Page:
Madgirl,   Melbourne is my favourite city, which is why I live there.   It's not perfect, mind you, and the changeable climate is not to everyone's liking, but it suits me just fine.

It's interesting that Melbourne ranks just below Vancouver in the "livable city" ratings.   If you visit both cities, you'll see that they are physically alike.   The characteristics of the people are similar, too, but the Canadians have no sport that can rival Australian Rules Fooball!

Brisbane, the capital of Queensland is a pleasant, not-too-large city which appeals to Filipinos because of its warmer climate.   And it's not too far from our celebrated Gold Coast.

I've not been to New Zealand and its spectacular scenery, but everyone I know who has visited the place speaks highly of it.  It would be a bit on the cold side for me but the Kiwis are warm-hearted people.    They even speak English - sort of!

Sydney is our largest city - for the moment - and it's a beautiful place, if somewhat difficult to navigate.   I can't speak first-hand for Perth, never having been there.   It's somewhat isolated from the mainstream but the people are amenable and the climate is great.

madgirl09

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Re: The Plight of the JPEPA Nurses and Caregivers in Japan
« Reply #8 on: March 03, 2010, 07:43:01 AM »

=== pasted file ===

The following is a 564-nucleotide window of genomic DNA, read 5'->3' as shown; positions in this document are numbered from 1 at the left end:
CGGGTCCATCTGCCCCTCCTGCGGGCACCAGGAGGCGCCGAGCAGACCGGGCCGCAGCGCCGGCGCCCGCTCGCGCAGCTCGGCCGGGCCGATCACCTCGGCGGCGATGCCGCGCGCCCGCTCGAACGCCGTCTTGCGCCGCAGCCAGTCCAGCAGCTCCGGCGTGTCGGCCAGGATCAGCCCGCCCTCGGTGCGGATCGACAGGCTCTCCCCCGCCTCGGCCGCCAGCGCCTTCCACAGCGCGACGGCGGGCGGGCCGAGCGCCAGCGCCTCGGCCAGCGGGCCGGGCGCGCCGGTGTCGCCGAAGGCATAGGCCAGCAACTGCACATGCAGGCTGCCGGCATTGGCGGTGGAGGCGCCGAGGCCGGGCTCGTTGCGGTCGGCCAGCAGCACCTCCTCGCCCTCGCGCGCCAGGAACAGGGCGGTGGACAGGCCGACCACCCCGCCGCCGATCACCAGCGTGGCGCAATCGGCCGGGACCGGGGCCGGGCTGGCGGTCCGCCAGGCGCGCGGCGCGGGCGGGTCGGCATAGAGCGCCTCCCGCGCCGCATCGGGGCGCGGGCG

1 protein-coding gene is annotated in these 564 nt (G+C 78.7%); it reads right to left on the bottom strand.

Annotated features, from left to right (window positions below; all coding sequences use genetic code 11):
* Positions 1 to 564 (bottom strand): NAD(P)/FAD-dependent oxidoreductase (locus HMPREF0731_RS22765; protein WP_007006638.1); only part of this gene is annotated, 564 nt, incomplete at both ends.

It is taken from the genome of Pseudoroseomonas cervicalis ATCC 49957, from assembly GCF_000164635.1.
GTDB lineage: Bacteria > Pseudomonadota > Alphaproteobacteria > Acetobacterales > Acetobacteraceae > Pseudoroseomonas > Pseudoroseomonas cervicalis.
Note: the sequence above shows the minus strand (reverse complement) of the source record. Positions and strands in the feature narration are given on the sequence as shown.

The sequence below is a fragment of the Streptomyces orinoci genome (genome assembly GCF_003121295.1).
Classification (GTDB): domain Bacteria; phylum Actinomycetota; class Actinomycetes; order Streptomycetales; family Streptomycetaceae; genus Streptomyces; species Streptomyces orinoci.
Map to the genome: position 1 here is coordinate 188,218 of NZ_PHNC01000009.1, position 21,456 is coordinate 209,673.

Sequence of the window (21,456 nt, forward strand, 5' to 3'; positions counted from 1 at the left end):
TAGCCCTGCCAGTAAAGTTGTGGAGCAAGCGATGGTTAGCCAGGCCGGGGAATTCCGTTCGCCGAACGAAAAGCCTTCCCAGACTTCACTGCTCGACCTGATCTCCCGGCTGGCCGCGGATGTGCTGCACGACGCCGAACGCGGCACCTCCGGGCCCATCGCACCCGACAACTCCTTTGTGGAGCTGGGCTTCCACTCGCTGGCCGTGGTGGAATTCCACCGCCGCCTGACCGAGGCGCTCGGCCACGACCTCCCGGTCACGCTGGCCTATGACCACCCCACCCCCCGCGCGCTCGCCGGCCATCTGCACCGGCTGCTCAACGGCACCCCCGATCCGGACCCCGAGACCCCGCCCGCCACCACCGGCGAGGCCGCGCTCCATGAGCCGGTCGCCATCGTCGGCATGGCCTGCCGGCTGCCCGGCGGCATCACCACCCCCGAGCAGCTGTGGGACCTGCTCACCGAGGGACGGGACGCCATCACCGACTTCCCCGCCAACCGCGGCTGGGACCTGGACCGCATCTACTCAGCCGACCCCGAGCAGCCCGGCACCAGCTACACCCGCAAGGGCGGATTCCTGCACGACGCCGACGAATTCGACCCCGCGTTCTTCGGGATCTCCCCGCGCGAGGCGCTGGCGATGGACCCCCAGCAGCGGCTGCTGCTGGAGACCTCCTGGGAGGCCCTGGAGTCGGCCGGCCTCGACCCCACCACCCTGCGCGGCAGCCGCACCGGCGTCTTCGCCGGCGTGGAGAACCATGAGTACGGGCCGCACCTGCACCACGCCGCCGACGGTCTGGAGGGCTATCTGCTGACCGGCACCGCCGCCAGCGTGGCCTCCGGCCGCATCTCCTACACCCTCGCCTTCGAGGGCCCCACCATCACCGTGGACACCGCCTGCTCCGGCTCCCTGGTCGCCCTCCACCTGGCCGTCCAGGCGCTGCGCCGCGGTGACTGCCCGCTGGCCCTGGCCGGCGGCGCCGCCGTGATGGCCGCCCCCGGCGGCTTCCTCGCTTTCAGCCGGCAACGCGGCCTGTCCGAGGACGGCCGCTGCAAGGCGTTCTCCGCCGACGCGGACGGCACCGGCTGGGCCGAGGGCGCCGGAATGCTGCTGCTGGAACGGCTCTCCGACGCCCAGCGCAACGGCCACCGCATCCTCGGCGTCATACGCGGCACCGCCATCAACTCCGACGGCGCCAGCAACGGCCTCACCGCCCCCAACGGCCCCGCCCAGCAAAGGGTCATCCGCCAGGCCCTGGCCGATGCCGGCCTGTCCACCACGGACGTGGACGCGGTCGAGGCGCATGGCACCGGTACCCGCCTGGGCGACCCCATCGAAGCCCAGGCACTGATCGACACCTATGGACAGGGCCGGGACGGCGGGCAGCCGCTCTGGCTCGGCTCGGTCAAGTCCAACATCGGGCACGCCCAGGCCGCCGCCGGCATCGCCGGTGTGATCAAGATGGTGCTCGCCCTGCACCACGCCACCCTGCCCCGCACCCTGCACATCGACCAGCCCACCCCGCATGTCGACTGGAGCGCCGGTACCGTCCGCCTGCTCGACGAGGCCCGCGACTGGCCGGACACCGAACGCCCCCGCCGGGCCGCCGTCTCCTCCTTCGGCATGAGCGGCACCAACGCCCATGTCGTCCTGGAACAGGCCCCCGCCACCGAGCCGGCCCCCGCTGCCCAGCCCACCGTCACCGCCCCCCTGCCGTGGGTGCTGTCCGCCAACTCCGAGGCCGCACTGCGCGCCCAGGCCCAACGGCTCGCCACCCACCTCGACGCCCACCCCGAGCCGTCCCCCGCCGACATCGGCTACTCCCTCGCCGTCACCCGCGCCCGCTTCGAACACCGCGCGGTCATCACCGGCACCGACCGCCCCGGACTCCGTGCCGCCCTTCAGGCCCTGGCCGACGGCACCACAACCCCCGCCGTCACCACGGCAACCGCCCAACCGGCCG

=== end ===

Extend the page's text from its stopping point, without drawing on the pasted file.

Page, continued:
Hello! How are you, friends at Sir Joe's Forum?
If you are not so busy and would want some socio-civic "involvement", join this discussion (on the topic above) posted at this Japan-based blog-Debito.org. The owner, Debito Aroudou (his pen name) is one of the well-known human rights foreign journalists in Japan. He keeps a weekly column at Japan Times. Yesterday, he posted the comments/article/reactions we wrote on current conditions of the JPEPA health workers at his blog. I am just so busy this week to continue giving answers and supporting details to their queries (hosting a seminar again this weekend  :'()...but if anyone has something to say in defense of the nurses and the writer  ;D , and wish to advocate on the protection of our people from exploitation abroad, please share your valued ideas. I think I'd need the whole week to organize one good answer to some questions...but I also have work to do...(sigh).

There's one seemingly unsupportive poster there implying that "nurses stop complaining and comparing". The article does not talk much about discrimination thing, actually, but criticizes the poor design of the program. It seeks to rouse attention of the planners to remedy the ailing condition of the JPEPA workers. I have a feeling that such person represents an entity which has some connection to the JPEPA program...but I could be wrong. Anyway,....enjoy reading. See the article with comments from some readers here: